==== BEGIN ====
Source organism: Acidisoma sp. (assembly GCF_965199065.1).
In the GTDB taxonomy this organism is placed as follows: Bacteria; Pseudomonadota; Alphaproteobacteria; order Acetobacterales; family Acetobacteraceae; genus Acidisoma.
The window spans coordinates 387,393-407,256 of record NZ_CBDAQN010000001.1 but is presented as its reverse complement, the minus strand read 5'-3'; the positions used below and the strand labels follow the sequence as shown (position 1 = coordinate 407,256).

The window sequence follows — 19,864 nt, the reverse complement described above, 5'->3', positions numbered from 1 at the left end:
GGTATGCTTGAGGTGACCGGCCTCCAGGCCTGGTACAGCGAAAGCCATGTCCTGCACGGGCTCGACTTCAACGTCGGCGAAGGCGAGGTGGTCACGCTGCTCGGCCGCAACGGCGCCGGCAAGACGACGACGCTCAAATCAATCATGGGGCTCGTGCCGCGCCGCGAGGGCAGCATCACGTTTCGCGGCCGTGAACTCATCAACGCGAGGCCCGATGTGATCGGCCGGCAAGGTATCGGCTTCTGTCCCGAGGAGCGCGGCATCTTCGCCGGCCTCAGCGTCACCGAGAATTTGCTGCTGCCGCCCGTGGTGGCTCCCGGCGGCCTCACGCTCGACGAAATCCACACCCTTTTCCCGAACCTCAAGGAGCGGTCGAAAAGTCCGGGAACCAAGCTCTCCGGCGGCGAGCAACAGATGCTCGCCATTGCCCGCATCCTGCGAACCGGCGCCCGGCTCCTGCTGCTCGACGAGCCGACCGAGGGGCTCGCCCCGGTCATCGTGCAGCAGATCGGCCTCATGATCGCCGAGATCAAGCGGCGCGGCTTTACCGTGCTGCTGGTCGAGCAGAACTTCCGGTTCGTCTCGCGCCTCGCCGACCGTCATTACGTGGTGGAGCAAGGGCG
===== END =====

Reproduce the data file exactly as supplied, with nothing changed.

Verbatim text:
Source organism: Acidisoma sp. (assembly GCF_965199065.1).
In the GTDB taxonomy this organism is placed as follows: Bacteria; Pseudomonadota; Alphaproteobacteria; order Acetobacterales; family Acetobacteraceae; genus Acidisoma.
The window spans coordinates 387,393-407,256 of record NZ_CBDAQN010000001.1 but is presented as its reverse complement, the minus strand read 5'-3'; the positions used below and the strand labels follow the sequence as shown (position 1 = coordinate 407,256).

The window sequence follows — 19,864 nt, the reverse complement described above, 5'->3', positions numbered from 1 at the left end:
GGTATGCTTGAGGTGACCGGCCTCCAGGCCTGGTACAGCGAAAGCCATGTCCTGCACGGGCTCGACTTCAACGTCGGCGAAGGCGAGGTGGTCACGCTGCTCGGCCGCAACGGCGCCGGCAAGACGACGACGCTCAAATCAATCATGGGGCTCGTGCCGCGCCGCGAGGGCAGCATCACGTTTCGCGGCCGTGAACTCATCAACGCGAGGCCCGATGTGATCGGCCGGCAAGGTATCGGCTTCTGTCCCGAGGAGCGCGGCATCTTCGCCGGCCTCAGCGTCACCGAGAATTTGCTGCTGCCGCCCGTGGTGGCTCCCGGCGGCCTCACGCTCGACGAAATCCACACCCTTTTCCCGAACCTCAAGGAGCGGTCGAAAAGTCCGGGAACCAAGCTCTCCGGCGGCGAGCAACAGATGCTCGCCATTGCCCGCATCCTGCGAACCGGCGCCCGGCTCCTGCTGCTCGACGAGCCGACCGAGGGGCTCGCCCCGGTCATCGTGCAGCAGATCGGCCTCATGATCGCCGAGATCAAGCGGCGCGGCTTTACCGTGCTGCTGGTCGAGCAGAACTTCCGGTTCGTCTCGCGCCTCGCCGACCGTCATTACGTGGTGGAGCAAGGGCG